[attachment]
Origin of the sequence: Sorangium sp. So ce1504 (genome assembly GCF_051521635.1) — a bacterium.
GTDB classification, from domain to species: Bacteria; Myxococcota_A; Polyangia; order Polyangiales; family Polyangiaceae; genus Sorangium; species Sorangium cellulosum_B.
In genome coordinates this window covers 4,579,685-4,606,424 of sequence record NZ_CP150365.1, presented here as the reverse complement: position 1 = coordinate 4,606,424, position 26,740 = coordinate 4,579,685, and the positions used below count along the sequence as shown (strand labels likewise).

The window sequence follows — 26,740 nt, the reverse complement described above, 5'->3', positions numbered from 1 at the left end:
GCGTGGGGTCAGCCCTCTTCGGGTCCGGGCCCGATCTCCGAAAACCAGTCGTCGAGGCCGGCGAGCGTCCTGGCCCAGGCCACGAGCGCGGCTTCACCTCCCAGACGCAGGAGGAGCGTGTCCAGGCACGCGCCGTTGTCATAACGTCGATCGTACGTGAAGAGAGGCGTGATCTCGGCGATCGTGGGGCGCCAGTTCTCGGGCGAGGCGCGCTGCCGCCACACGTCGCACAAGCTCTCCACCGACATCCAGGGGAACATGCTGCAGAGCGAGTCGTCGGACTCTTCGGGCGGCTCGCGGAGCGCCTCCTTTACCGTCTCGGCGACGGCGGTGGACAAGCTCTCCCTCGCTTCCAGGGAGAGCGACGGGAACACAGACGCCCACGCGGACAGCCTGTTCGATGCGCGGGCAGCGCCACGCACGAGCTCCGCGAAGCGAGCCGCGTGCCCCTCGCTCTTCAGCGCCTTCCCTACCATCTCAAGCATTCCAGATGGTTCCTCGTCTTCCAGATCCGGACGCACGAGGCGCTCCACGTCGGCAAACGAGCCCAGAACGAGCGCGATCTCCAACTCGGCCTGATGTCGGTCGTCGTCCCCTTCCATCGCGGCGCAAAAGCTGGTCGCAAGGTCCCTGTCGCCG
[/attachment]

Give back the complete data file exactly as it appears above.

Origin of the sequence: Sorangium sp. So ce1504 (genome assembly GCF_051521635.1) — a bacterium.
GTDB classification, from domain to species: Bacteria; Myxococcota_A; Polyangia; order Polyangiales; family Polyangiaceae; genus Sorangium; species Sorangium cellulosum_B.
In genome coordinates this window covers 4,579,685-4,606,424 of sequence record NZ_CP150365.1, presented here as the reverse complement: position 1 = coordinate 4,606,424, position 26,740 = coordinate 4,579,685, and the positions used below count along the sequence as shown (strand labels likewise).

The window sequence follows — 26,740 nt, the reverse complement described above, 5'->3', positions numbered from 1 at the left end:
GCGTGGGGTCAGCCCTCTTCGGGTCCGGGCCCGATCTCCGAAAACCAGTCGTCGAGGCCGGCGAGCGTCCTGGCCCAGGCCACGAGCGCGGCTTCACCTCCCAGACGCAGGAGGAGCGTGTCCAGGCACGCGCCGTTGTCATAACGTCGATCGTACGTGAAGAGAGGCGTGATCTCGGCGATCGTGGGGCGCCAGTTCTCGGGCGAGGCGCGCTGCCGCCACACGTCGCACAAGCTCTCCACCGACATCCAGGGGAACATGCTGCAGAGCGAGTCGTCGGACTCTTCGGGCGGCTCGCGGAGCGCCTCCTTTACCGTCTCGGCGACGGCGGTGGACAAGCTCTCCCTCGCTTCCAGGGAGAGCGACGGGAACACAGACGCCCACGCGGACAGCCTGTTCGATGCGCGGGCAGCGCCACGCACGAGCTCCGCGAAGCGAGCCGCGTGCCCCTCGCTCTTCAGCGCCTTCCCTACCATCTCAAGCATTCCAGATGGTTCCTCGTCTTCCAGATCCGGACGCACGAGGCGCTCCACGTCGGCAAACGAGCCCAGAACGAGCGCGATCTCCAACTCGGCCTGATGTCGGTCGTCGTCCCCTTCCATCGCGGCGCAAAAGCTGGTCGCAAGGTCCCTGTCGCCG